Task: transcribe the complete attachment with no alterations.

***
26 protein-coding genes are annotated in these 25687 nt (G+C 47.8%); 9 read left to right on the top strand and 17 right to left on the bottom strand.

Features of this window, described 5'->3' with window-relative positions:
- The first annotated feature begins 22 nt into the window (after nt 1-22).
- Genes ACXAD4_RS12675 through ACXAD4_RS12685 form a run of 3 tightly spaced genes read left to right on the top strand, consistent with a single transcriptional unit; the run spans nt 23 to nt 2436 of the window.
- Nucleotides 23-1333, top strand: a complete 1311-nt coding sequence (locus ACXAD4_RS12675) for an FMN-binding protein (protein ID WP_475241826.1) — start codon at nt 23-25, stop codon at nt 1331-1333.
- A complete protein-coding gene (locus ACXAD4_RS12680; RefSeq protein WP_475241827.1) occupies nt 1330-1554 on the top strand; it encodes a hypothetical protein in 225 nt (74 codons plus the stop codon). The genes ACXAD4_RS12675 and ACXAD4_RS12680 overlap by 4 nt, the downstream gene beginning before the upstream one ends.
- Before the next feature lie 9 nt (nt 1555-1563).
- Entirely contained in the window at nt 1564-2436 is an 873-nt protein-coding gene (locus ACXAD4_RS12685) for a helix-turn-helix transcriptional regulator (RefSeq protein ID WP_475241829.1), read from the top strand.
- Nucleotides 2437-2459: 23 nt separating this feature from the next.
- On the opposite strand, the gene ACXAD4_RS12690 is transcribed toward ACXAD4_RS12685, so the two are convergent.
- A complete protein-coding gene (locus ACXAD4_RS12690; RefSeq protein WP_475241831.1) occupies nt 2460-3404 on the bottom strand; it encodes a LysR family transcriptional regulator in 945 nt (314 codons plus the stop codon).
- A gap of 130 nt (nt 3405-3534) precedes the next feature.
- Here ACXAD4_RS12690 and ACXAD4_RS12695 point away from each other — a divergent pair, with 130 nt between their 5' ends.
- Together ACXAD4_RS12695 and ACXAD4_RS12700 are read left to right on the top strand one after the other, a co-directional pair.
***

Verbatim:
26 protein-coding genes are annotated in these 25687 nt (G+C 47.8%); 9 read left to right on the top strand and 17 right to left on the bottom strand.

Features of this window, described 5'->3' with window-relative positions:
- The first annotated feature begins 22 nt into the window (after nt 1-22).
- Genes ACXAD4_RS12675 through ACXAD4_RS12685 form a run of 3 tightly spaced genes read left to right on the top strand, consistent with a single transcriptional unit; the run spans nt 23 to nt 2436 of the window.
- Nucleotides 23-1333, top strand: a complete 1311-nt coding sequence (locus ACXAD4_RS12675) for an FMN-binding protein (protein ID WP_475241826.1) — start codon at nt 23-25, stop codon at nt 1331-1333.
- A complete protein-coding gene (locus ACXAD4_RS12680; RefSeq protein WP_475241827.1) occupies nt 1330-1554 on the top strand; it encodes a hypothetical protein in 225 nt (74 codons plus the stop codon). The genes ACXAD4_RS12675 and ACXAD4_RS12680 overlap by 4 nt, the downstream gene beginning before the upstream one ends.
- Before the next feature lie 9 nt (nt 1555-1563).
- Entirely contained in the window at nt 1564-2436 is an 873-nt protein-coding gene (locus ACXAD4_RS12685) for a helix-turn-helix transcriptional regulator (RefSeq protein ID WP_475241829.1), read from the top strand.
- Nucleotides 2437-2459: 23 nt separating this feature from the next.
- On the opposite strand, the gene ACXAD4_RS12690 is transcribed toward ACXAD4_RS12685, so the two are convergent.
- A complete protein-coding gene (locus ACXAD4_RS12690; RefSeq protein WP_475241831.1) occupies nt 2460-3404 on the bottom strand; it encodes a LysR family transcriptional regulator in 945 nt (314 codons plus the stop codon).
- A gap of 130 nt (nt 3405-3534) precedes the next feature.
- Here ACXAD4_RS12690 and ACXAD4_RS12695 point away from each other — a divergent pair, with 130 nt between their 5' ends.
- Together ACXAD4_RS12695 and ACXAD4_RS12700 are read left to right on the top strand one after the other, a co-directional pair.